Click here to download the ACA Compliance Bulletin - which provides an overview of the proposed legislation and its potential impact going forward.


Topics: ObamaCare, ACA

What You Need to Know | Impact of Trump Election on Employee Benefits Regulations

Posted by Pete Frittitta

Trump-Election.jpgIt has often been said that “the only thing that is constant is change” and certainly the recent political election results translate into more change. In that vein, we at R&R Insurance Services remain “constant” in our dedication to keeping our Benefits Practice clients informed of these changes…to be your knowledgebroker.

Of course, the biggest change we have seen in the world of benefits has been the Patient Protection and Affordable Care Act (aka ACA, aka Obamacare). One of the main platforms of President-Elect Trump has been to “repeal and replace Obamacare.” In this current post-election and pre-inaugural stage, there are many prognostications about what the future may be. So, what about “repeal and replace?” We would like to share some thoughts with you as best we can and at this point in time to address questions you may have:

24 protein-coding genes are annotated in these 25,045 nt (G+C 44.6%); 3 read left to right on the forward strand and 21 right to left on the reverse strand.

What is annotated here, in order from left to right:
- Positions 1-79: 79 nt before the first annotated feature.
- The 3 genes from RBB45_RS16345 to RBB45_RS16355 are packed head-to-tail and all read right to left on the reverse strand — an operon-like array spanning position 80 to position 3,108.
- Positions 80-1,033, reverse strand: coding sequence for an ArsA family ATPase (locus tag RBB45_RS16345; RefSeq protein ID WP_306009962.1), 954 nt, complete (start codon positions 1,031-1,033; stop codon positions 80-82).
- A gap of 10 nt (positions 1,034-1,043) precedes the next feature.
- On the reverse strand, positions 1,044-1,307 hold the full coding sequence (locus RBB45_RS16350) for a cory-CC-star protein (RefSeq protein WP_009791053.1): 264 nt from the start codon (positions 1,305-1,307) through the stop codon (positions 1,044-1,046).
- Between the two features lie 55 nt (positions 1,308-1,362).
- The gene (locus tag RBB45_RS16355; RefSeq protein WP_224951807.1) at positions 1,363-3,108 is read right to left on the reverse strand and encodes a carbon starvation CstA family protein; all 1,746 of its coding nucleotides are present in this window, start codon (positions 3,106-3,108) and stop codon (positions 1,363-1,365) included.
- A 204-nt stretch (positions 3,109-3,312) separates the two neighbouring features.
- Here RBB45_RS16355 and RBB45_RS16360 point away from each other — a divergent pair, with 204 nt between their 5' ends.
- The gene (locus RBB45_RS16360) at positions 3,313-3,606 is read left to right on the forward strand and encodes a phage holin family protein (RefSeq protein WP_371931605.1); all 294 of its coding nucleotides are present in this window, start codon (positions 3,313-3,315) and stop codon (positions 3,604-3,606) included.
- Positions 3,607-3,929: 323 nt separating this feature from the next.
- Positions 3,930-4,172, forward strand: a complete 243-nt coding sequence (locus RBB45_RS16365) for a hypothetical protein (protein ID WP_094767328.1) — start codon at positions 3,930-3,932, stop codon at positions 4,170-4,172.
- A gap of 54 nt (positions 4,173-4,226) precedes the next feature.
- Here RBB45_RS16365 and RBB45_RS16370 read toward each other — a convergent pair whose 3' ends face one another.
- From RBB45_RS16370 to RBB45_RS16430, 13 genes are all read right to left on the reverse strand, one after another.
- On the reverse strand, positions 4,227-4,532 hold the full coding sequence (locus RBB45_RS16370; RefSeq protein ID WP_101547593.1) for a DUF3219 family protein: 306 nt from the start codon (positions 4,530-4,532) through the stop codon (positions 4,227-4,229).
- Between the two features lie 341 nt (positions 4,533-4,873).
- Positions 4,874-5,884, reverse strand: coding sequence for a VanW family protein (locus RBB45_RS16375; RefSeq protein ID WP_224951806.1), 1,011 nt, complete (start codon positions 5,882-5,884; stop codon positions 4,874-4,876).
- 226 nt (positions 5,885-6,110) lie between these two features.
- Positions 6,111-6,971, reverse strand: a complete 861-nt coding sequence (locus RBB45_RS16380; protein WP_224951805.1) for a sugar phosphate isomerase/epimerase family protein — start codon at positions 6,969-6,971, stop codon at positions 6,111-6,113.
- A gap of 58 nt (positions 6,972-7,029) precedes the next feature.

1. Soon after President-Elect Trump is inaugurated on January 20th, Congress could “repeal” Obamacare through “reconciliation” (only requiring a vote of 51 in the Senate). Among the challenges will be addressing the 19 million+ individuals who would lose coverage through the Exchanges with approximately 85% of them currently receiving federal assistance. Another major issue that will need to be addressed is that Medicaid expansion goes away with repeal in 31 states where enrollment increased by 16 million.
  2. “Replacement” cannot be accomplished through the “reconciliation” process unless additional spending cuts are made in the budget. Therefore, “replacement” could most likely occur in a second legislative stage. How long this will take is a question.